A New Documentary Series Will Show The Rise & Fall Of Death Row Records
There are few storylines, whether fact or fiction, filled with more drama, violence, or ups and downs than the tale of Death Row Records. Founded in 1991 by Dr. Dre and Suge Knight, with help from SOLAR Records’ Dick Griffey, The D.O.C. and incarcerated silent partner Michael “Harry O” Harris, the record label was filled with potential and peril, from the start. Rumors swirled that Suge Knight had used heavy-handed tactics to extract Dr. Dre from his contract with Eazy-E’s Ruthless Records, and Harry O’s silent investment would later become the subject of a major lawsuit, when he asserted he was denied compensation he was owed in connection with the label. Despite numerous setbacks like those Death Row would quickly grow to become one of the most powerful entities in the music business, grossing over $250 million by 1996.
In addition to its financial strength, Death Row amassed a roster of talent rivaled by few others, including Dre, Snoop Dogg, Tha Dogg Pound, Nate Dogg, The Lady Of Rage and, of course, Tupac Shakur, for starters. By 1996, after a high profile cover story in the New York Times Magazine, Knight felt so comfortable in his position that he re-christened the company “The New And Untouchable Death Row Records.” Unfortunately, the name change would prove to be the end, rather than a new beginning. Dr. Dre had departed the label, Tupac had been killed, and Knight’s relationship with Snoop was deteriorating fast. While the company would hang on officially for years, it was all but dead by the end of ’96, when Suge was sent to prison for 5 years, in connection with a probation violation. In the 5 years between the founding of Death Row and Knight’s incarceration, however, it was beyond a wild ride, and the story will be the subject of a new documentary series that will air on BET.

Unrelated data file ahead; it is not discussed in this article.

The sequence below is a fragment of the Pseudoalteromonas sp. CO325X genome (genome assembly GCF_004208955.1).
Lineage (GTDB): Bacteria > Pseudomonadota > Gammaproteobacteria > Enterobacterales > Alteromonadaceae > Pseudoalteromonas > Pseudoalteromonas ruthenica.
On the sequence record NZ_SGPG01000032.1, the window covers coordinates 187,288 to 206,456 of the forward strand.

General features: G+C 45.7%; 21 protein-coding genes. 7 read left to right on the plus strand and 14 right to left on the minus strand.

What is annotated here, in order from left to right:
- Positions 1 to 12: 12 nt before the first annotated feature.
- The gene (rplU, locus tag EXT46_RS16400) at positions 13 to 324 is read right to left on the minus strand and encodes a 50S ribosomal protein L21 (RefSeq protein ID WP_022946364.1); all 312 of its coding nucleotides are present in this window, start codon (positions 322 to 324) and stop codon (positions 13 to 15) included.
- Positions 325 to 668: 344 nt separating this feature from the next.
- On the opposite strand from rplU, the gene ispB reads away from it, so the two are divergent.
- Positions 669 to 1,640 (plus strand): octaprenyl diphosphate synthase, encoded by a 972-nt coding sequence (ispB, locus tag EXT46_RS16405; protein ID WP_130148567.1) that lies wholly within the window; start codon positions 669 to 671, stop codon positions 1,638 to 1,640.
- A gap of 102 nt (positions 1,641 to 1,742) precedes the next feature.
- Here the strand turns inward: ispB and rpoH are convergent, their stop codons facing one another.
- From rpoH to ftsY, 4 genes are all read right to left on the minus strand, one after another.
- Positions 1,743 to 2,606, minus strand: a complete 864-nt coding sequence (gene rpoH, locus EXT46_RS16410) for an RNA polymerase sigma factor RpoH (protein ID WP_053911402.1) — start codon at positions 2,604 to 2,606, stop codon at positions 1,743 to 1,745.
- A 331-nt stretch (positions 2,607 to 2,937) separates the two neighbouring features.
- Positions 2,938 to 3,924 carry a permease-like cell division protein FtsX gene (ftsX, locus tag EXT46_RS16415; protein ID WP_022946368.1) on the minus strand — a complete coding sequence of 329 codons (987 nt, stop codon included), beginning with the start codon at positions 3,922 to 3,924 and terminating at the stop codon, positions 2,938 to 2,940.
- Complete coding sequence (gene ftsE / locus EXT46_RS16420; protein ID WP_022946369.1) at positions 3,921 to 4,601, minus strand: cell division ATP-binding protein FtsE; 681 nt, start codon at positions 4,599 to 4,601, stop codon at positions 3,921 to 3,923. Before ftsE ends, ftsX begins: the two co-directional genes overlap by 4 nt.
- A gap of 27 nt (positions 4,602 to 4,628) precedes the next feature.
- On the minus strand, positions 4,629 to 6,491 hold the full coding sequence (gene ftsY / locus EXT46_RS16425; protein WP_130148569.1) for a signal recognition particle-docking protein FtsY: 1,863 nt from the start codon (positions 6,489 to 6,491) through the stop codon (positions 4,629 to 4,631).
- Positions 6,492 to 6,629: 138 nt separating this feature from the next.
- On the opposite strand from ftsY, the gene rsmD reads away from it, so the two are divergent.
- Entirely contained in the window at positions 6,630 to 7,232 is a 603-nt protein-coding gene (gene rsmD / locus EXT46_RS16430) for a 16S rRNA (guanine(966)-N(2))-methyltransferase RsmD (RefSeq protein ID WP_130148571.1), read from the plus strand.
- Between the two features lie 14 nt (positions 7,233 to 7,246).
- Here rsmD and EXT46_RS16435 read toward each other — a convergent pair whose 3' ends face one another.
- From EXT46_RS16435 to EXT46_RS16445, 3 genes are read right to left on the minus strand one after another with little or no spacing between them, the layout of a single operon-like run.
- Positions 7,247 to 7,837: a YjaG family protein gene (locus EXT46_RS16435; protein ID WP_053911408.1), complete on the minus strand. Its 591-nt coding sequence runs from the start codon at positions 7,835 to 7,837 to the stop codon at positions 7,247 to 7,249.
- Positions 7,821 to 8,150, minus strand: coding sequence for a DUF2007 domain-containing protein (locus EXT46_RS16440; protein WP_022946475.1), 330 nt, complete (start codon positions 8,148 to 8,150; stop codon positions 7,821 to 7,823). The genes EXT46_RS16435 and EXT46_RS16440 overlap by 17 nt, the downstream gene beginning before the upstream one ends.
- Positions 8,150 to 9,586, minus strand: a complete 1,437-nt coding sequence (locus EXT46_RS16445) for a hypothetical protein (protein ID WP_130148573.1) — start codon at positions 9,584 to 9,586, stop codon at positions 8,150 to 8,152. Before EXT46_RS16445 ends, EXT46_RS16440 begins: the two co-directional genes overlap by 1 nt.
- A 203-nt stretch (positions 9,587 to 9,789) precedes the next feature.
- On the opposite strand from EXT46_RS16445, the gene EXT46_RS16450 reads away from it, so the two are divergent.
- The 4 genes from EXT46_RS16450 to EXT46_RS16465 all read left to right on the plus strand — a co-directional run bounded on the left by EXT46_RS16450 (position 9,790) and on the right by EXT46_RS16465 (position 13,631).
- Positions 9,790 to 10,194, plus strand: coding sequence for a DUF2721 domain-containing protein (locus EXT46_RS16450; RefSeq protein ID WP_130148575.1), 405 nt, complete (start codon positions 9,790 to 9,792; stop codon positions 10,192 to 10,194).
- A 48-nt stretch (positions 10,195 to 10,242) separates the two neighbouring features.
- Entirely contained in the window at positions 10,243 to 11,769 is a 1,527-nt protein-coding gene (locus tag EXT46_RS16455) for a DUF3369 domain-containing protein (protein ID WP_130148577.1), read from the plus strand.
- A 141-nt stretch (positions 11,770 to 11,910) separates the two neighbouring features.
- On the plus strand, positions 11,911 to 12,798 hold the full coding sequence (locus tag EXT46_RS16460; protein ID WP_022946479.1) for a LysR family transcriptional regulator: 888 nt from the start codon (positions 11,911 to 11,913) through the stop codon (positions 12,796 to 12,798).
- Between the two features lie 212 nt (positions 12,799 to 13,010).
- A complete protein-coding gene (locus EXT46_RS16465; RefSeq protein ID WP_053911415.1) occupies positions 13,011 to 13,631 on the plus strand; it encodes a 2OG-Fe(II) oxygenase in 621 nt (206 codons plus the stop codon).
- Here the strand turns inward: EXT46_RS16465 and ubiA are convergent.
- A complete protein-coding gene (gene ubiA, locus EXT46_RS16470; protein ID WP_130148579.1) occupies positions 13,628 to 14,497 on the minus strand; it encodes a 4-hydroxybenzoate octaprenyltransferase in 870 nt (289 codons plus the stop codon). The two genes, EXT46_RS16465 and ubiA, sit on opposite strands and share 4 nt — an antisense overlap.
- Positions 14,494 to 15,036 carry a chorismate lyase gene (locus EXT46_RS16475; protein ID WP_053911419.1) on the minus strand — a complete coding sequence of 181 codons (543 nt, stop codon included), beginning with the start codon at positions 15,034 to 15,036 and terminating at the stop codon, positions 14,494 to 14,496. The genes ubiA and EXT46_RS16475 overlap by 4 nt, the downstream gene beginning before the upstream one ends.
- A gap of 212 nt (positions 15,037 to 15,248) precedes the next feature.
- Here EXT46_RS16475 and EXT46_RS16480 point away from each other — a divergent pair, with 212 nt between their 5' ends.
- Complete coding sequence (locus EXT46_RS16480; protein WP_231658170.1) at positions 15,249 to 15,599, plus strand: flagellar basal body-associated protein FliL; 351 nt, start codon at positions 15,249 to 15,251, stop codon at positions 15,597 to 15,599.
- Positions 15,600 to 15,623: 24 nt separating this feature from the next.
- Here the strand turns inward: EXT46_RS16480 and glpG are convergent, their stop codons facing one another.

According to BET, Death Row Chronicles, “the story of the world’s most dangerous record label, could only be told in a definitive, six-part documentary series.” The network describes the series as “part true-crime murder mystery and part hip-hop drama,” and promises it will “comb through mountains of misinformation, uncovering key evidence and witnesses who will reveal the truth about the bitter rivalries surrounding [Death Row’s] legends.” BET also says the docu-series will “celebrate the groundbreaking music of Death Row, explaining how it reflected society at the time and how it influenced some of today’s biggest Hip-Hop artists.”
Given its controversial history and profound cultural impact, the Death Row story has been told a number of times, over the years. Author Ronin Ro’s 1998 book, Have Gun Will Travel: The Spectacular Rise And Violent Fall Of Death Row Records, was one of the first and most comprehensive takes on the subject. In 1999, MTV also released a 4-part documentary on the legendary record company. Still, after nearly 18 years since that film, countless details have emerged regarding Death Row and those who built it, so their is bound to be a great deal of previously uncovered territory in the Death Row Chronicles.
The docu-series will be produced by Entertainment One and is expected to air in 2018.